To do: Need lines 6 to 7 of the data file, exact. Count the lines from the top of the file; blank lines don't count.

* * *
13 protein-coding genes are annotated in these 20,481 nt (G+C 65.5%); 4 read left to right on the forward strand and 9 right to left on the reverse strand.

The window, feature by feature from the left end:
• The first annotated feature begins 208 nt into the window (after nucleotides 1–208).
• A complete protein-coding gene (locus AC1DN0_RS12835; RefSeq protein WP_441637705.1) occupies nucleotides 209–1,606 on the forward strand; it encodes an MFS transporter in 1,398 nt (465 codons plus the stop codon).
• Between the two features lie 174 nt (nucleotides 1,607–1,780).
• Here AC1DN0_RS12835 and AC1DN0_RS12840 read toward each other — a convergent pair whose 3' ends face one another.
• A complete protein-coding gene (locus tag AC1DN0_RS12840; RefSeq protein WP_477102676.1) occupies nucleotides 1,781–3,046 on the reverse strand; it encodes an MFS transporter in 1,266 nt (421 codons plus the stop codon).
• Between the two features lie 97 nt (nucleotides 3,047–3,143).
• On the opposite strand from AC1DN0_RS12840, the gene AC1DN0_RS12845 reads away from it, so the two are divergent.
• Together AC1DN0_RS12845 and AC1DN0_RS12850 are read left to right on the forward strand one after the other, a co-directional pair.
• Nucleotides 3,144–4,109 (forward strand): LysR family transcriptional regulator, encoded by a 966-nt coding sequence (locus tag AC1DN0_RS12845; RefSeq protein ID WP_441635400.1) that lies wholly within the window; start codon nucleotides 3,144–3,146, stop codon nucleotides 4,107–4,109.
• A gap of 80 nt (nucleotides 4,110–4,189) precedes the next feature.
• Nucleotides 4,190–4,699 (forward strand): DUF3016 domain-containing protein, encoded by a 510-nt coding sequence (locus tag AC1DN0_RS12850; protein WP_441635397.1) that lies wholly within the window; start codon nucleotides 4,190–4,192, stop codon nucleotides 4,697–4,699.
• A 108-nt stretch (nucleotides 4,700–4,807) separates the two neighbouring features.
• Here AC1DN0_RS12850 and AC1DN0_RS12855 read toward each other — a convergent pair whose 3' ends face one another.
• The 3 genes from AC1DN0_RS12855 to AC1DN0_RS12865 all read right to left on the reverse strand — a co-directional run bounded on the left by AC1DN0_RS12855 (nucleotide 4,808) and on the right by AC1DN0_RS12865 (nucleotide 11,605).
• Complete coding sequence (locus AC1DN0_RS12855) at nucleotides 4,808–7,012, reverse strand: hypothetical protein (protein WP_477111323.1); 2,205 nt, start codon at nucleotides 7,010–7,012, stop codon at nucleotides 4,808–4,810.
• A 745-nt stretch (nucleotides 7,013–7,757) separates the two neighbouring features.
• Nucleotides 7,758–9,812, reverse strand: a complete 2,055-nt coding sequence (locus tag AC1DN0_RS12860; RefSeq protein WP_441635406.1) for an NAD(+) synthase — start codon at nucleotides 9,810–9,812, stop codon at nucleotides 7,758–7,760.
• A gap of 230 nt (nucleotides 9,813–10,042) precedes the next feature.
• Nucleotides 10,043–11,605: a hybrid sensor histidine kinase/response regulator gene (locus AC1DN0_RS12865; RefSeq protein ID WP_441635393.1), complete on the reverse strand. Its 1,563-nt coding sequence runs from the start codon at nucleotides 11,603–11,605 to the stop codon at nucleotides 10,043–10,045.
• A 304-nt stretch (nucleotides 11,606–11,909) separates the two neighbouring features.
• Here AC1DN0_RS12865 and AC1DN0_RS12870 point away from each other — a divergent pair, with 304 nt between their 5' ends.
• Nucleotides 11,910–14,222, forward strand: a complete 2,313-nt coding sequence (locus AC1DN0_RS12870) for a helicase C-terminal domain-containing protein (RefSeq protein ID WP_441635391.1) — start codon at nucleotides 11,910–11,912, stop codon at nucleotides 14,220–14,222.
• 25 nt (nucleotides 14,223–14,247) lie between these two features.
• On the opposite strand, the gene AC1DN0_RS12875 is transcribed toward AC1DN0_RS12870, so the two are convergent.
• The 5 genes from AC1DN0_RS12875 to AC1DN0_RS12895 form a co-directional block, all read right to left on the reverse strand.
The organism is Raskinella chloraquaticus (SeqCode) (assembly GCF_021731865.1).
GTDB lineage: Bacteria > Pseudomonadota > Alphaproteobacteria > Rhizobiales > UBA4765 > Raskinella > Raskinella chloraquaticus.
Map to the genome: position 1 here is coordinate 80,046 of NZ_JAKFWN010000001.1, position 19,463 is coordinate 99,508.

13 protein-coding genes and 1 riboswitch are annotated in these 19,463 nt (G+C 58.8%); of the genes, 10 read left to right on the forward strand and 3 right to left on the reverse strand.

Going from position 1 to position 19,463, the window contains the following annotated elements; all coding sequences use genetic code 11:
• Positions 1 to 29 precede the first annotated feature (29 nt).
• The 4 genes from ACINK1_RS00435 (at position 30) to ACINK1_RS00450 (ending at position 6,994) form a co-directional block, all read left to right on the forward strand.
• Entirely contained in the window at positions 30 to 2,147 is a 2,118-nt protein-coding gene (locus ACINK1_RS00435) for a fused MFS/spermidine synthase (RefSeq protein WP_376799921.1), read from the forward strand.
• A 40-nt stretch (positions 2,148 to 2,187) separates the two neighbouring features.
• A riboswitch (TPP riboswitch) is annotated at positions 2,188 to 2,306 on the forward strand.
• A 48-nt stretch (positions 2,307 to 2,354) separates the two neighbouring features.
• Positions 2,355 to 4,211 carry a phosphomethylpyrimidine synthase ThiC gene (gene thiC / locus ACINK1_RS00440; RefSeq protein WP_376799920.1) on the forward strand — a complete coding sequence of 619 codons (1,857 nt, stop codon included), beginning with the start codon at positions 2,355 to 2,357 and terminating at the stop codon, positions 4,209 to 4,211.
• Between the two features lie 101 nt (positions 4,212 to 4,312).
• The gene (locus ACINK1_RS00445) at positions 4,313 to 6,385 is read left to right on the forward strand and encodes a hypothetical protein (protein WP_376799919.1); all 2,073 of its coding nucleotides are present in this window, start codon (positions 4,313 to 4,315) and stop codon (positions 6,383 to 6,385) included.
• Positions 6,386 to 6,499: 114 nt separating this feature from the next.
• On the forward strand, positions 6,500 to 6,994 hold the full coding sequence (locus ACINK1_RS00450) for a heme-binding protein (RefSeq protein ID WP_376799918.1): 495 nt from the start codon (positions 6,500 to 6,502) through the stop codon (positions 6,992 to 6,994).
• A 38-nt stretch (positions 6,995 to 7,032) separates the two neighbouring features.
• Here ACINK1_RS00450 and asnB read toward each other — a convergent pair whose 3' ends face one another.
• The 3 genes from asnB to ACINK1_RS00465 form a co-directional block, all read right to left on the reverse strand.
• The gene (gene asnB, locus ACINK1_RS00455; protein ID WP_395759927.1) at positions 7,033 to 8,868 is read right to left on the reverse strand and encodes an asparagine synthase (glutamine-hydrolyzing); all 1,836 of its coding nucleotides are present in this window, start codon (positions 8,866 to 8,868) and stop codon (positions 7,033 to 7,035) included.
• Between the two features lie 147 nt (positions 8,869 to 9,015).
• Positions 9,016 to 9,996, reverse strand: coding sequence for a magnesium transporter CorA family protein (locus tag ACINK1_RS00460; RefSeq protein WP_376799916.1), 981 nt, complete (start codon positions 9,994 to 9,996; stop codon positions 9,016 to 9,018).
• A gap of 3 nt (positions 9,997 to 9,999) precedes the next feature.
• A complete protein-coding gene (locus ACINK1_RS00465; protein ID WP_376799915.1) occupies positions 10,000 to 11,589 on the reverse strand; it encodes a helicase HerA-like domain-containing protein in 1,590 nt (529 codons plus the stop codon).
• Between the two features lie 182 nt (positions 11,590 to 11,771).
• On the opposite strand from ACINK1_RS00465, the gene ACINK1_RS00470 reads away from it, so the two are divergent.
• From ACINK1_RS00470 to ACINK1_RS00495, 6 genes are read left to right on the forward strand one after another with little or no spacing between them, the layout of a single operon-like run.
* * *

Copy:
• Here AC1DN0_RS12835 and AC1DN0_RS12840 read toward each other — a convergent pair whose 3' ends face one another.
• A complete protein-coding gene (locus tag AC1DN0_RS12840; RefSeq protein WP_477102676.1) occupies nucleotides 1,781–3,046 on the reverse strand; it encodes an MFS transporter in 1,266 nt (421 codons plus the stop codon).